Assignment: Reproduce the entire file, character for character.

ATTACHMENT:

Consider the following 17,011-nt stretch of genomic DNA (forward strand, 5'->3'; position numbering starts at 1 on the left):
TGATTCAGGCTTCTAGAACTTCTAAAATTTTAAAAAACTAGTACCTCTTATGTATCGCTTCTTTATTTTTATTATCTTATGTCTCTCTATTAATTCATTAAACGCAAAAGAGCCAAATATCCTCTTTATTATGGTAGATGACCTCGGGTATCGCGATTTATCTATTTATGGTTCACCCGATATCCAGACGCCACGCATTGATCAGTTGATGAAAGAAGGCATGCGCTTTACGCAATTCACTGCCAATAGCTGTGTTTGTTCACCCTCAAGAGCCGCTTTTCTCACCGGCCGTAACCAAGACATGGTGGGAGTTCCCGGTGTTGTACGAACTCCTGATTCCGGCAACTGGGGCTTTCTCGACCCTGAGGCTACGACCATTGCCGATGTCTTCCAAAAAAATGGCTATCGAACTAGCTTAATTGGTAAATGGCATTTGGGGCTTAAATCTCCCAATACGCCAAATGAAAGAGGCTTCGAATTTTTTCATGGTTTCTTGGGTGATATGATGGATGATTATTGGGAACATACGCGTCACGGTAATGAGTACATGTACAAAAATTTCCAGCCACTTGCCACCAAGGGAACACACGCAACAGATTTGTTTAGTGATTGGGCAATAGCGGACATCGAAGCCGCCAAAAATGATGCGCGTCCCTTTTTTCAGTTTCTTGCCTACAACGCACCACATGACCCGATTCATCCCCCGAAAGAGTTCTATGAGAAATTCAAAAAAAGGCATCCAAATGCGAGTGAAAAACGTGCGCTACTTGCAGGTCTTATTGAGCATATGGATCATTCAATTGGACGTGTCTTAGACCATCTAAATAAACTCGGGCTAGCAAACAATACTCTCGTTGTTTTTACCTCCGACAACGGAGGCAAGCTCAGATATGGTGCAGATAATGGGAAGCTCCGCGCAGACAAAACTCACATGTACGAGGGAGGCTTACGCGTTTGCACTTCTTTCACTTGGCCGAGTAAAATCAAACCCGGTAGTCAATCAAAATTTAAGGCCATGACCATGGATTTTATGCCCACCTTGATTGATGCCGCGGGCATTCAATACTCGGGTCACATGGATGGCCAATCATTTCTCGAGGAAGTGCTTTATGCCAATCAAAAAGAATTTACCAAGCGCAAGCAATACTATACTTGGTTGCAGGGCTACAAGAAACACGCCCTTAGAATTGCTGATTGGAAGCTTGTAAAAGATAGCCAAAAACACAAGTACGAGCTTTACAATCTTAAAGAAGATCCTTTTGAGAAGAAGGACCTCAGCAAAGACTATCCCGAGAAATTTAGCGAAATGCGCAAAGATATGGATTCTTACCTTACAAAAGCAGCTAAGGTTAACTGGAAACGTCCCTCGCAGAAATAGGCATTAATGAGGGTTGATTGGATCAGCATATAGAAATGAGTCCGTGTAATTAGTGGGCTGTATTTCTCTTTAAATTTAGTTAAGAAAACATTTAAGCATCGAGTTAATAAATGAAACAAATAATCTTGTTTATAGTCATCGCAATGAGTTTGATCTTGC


Consider the following 17,011-nt stretch of genomic DNA (forward strand, 5'->3'; position numbering starts at 1 on the left):
TGATTCAGGCTTCTAGAACTTCTAAAATTTTAAAAAACTAGTACCTCTTATGTATCGCTTCTTTATTTTTATTATCTTATGTCTCTCTATTAATTCATTAAACGCAAAAGAGCCAAATATCCTCTTTATTATGGTAGATGACCTCGGGTATCGCGATTTATCTATTTATGGTTCACCCGATATCCAGACGCCACGCATTGATCAGTTGATGAAAGAAGGCATGCGCTTTACGCAATTCACTGCCAATAGCTGTGTTTGTTCACCCTCAAGAGCCGCTTTTCTCACCGGCCGTAACCAAGACATGGTGGGAGTTCCCGGTGTTGTACGAACTCCTGATTCCGGCAACTGGGGCTTTCTCGACCCTGAGGCTACGACCATTGCCGATGTCTTCCAAAAAAATGGCTATCGAACTAGCTTAATTGGTAAATGGCATTTGGGGCTTAAATCTCCCAATACGCCAAATGAAAGAGGCTTCGAATTTTTTCATGGTTTCTTGGGTGATATGATGGATGATTATTGGGAACATACGCGTCACGGTAATGAGTACATGTACAAAAATTTCCAGCCACTTGCCACCAAGGGAACACACGCAACAGATTTGTTTAGTGATTGGGCAATAGCGGACATCGAAGCCGCCAAAAATGATGCGCGTCCCTTTTTTCAGTTTCTTGCCTACAACGCACCACATGACCCGATTCATCCCCCGAAAGAGTTCTATGAGAAATTCAAAAAAAGGCATCCAAATGCGAGTGAAAAACGTGCGCTACTTGCAGGTCTTATTGAGCATATGGATCATTCAATTGGACGTGTCTTAGACCATCTAAATAAACTCGGGCTAGCAAACAATACTCTCGTTGTTTTTACCTCCGACAACGGAGGCAAGCTCAGATATGGTGCAGATAATGGGAAGCTCCGCGCAGACAAAACTCACATGTACGAGGGAGGCTTACGCGTTTGCACTTCTTTCACTTGGCCGAGTAAAATCAAACCCGGTAGTCAATCAAAATTTAAGGCCATGACCATGGATTTTATGCCCACCTTGATTGATGCCGCGGGCATTCAATACTCGGGTCACATGGATGGCCAATCATTTCTCGAGGAAGTGCTTTATGCCAATCAAAAAGAATTTACCAAGCGCAAGCAATACTATACTTGGTTGCAGGGCTACAAGAAACACGCCCTTAGAATTGCTGATTGGAAGCTTGTAAAAGATAGCCAAAAACACAAGTACGAGCTTTACAATCTTAAAGAAGATCCTTTTGAGAAGAAGGACCTCAGCAAAGACTATCCCGAGAAATTTAGCGAAATGCGCAAAGATATGGATTCTTACCTTACAAAAGCAGCTAAGGTTAACTGGAAACGTCCCTCGCAGAAATAGGCATTAATGAGGGTTGATTGGATCAGCATATAGAAATGAGTCCGTGTAATTAGTGGGCTGTATTTCTCTTTAAATTTAGTTAAGAAAACATTTAAGCATCGAGTTAATAAATGAAACAAATAATCTTGTTTATAGTCATCGCAATGAGTTTGATCTTGC